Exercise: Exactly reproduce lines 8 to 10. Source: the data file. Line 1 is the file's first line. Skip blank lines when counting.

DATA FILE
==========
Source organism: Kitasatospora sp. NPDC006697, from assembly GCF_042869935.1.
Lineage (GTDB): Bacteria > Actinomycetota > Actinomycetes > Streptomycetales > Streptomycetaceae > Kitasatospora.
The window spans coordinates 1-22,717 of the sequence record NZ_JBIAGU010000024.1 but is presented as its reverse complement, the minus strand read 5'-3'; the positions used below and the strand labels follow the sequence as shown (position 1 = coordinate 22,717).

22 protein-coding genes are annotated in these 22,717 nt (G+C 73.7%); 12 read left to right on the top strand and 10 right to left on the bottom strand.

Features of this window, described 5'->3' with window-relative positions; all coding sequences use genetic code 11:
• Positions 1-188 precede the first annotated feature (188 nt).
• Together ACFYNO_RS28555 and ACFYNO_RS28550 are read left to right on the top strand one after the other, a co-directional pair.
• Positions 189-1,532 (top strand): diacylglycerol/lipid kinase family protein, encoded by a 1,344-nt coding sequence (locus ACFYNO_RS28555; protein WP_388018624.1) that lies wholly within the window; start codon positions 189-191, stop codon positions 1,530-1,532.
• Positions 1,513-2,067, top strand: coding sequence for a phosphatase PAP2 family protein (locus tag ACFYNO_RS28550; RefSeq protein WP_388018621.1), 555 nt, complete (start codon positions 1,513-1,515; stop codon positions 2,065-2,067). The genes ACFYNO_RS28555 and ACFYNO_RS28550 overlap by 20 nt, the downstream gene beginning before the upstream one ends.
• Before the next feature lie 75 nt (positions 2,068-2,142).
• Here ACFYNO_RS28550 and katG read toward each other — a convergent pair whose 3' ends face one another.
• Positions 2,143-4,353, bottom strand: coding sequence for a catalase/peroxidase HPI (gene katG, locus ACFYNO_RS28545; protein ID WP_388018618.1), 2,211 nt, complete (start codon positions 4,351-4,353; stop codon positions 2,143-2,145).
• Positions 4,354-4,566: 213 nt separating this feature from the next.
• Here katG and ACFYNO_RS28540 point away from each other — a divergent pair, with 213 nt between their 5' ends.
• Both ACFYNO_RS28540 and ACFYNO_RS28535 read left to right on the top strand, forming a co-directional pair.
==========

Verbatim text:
• Positions 189-1,532 (top strand): diacylglycerol/lipid kinase family protein, encoded by a 1,344-nt coding sequence (locus ACFYNO_RS28555; protein WP_388018624.1) that lies wholly within the window; start codon positions 189-191, stop codon positions 1,530-1,532.
• Positions 1,513-2,067, top strand: coding sequence for a phosphatase PAP2 family protein (locus tag ACFYNO_RS28550; RefSeq protein WP_388018621.1), 555 nt, complete (start codon positions 1,513-1,515; stop codon positions 2,065-2,067). The genes ACFYNO_RS28555 and ACFYNO_RS28550 overlap by 20 nt, the downstream gene beginning before the upstream one ends.
• Before the next feature lie 75 nt (positions 2,068-2,142).